Live Action (Short Subject) Nominees

Big Miracle

Big Miracle is a harmless family film. If you’re looking for a nice, wholesome movie to take the kids to this weekend, this is a fine choice. But if you don’t have kids clamoring to go see something, there’s no reason to pay for this one. It’s “inspired by” the true story of three gray whales that got trapped beneath rapidly forming arctic ice in Northern Alaska in 1988 and the international effort to save them. And it’s a good thing it’s based on actual events, otherwise this whale tale would be way too far-fetched. It just goes to show you sometimes truth is stranger (or cheesier) than fiction.

John Krasinski plays Adam Carlson a reporter for an Anchorage TV station covering the small towns in northern Alaska. While he’s in Barrow, he files a story on the trapped whales that gets the attention of the network boys in New York City. In short order, the tiny town is inundated by TV crews and reporters and the whales are headline news on evening newscasts around the world. When Adam’s ex-girlfriend, Greenpeace activist Rachel Kramer, played by Drew Barrymore, hears about the whales, she heads right up there to organize efforts to save them. The Inuit people in town have been keeping the hole in the ice open where the whales are surfacing to breathe. But they realize it’s a lost cause and they want to harvest the whales for food. Rachel, of course, will not hear of it! The Inuits eventually realize it would be a PR nightmare for them to be filmed killing whales so they join in the efforts to save them.Before you know it an oil tycoon (Ted Danson) who’s more concerned with drilling rights than marine mammals is also involved in the rescue mission. Then the National Guard, the White House and eventually the Russians — or “the Reds” as Dermot Mulroney’s character, a National Guard Colonel, calls them — all get in on the act. See what I mean about it all being too much if it weren’t true? I will say that at least the characters are more than the one dimensional cliches they could have been. They didn’t paint the big bad oil tycoon as a total anti-environment villain and the Greenpeace activist wasn’t a completely sympathetic character. (In fact, she completely irritated me and I found her very unlikeable despite the fact that I am a Greenpeace supporter.)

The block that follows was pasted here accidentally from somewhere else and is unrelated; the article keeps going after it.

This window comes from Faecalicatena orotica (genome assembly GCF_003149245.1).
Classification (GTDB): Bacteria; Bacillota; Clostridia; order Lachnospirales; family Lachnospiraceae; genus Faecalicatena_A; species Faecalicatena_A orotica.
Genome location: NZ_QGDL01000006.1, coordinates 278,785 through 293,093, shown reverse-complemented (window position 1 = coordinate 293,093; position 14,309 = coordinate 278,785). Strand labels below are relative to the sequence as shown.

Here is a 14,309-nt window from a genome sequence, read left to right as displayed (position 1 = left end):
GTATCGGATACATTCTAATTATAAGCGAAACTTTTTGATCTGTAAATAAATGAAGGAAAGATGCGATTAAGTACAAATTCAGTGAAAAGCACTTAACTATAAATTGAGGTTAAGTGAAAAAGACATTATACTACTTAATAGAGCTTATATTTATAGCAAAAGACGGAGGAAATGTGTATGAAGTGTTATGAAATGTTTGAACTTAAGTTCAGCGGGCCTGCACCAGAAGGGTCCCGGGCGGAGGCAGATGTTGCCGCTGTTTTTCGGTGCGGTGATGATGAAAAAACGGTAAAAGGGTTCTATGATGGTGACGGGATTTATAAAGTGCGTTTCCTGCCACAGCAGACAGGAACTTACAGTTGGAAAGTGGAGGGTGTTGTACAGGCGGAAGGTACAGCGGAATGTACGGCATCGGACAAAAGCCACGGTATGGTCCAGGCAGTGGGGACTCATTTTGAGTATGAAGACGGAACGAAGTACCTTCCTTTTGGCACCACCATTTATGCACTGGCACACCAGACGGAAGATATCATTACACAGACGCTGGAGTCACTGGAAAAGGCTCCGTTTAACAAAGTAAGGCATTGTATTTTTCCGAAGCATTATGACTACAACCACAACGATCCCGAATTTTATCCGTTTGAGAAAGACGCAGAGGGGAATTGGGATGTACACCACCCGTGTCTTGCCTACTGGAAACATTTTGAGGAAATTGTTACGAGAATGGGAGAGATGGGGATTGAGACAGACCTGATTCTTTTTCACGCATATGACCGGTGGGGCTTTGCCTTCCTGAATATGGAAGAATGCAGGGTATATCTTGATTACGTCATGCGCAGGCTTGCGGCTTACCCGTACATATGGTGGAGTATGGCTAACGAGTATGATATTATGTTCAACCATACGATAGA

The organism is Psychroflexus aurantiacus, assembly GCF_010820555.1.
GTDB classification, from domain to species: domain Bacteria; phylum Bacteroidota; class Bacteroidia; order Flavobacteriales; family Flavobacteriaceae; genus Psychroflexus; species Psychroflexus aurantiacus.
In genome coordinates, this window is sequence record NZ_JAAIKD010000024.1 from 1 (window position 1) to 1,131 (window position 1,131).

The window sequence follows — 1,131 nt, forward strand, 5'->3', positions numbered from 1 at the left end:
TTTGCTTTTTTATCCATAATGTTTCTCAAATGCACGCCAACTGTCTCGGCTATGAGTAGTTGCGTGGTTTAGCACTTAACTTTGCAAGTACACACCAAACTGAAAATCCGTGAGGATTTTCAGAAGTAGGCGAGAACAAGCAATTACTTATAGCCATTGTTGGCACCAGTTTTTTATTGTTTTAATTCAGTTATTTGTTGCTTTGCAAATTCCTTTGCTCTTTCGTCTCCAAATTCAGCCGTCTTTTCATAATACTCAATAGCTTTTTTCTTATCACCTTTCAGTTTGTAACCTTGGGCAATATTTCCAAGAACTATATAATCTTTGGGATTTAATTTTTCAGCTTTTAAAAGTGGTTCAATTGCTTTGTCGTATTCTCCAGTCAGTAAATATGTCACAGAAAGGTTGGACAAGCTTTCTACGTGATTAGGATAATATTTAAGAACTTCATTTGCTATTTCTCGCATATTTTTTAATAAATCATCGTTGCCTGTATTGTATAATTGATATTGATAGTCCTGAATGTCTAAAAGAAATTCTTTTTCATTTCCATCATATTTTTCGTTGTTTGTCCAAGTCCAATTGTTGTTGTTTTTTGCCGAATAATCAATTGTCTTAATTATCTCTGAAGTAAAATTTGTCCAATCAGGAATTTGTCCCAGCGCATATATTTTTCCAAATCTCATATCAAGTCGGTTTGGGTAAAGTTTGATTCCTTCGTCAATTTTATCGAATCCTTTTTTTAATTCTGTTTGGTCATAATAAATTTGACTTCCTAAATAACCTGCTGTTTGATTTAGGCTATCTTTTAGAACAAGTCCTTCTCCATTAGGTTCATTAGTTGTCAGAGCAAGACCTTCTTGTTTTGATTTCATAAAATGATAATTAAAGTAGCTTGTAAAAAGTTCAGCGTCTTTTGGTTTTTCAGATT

In the end everyone involved was a hero and ultimately, this true story had a happy Hollywood ending — for the most part — so they didn’t have to fake that for the movie. One other thing they didn’t fake was the archival news footage they wove throughout the movie. For me, that was the best part of the movie — especially one completely out of context clip at the very end. (I won’t spoil it for you.) So if you do have to sit through this one with the kids, you’ll have the clips of Brokaw, Jennings and Rather to keep you amused.

1 Comments

  1. Mainstream Chick, February 3, 2012:

    I agree that it’s a fine choice for the family. It’s painless for the adults and John Krasinsky is quite endearing in this type of role. The movie feels like a bit of a throwback to those wholesome Disney dramas of yore – y’know, back when Lindsay Lohan was the poster child for good, wholesome entertainment…

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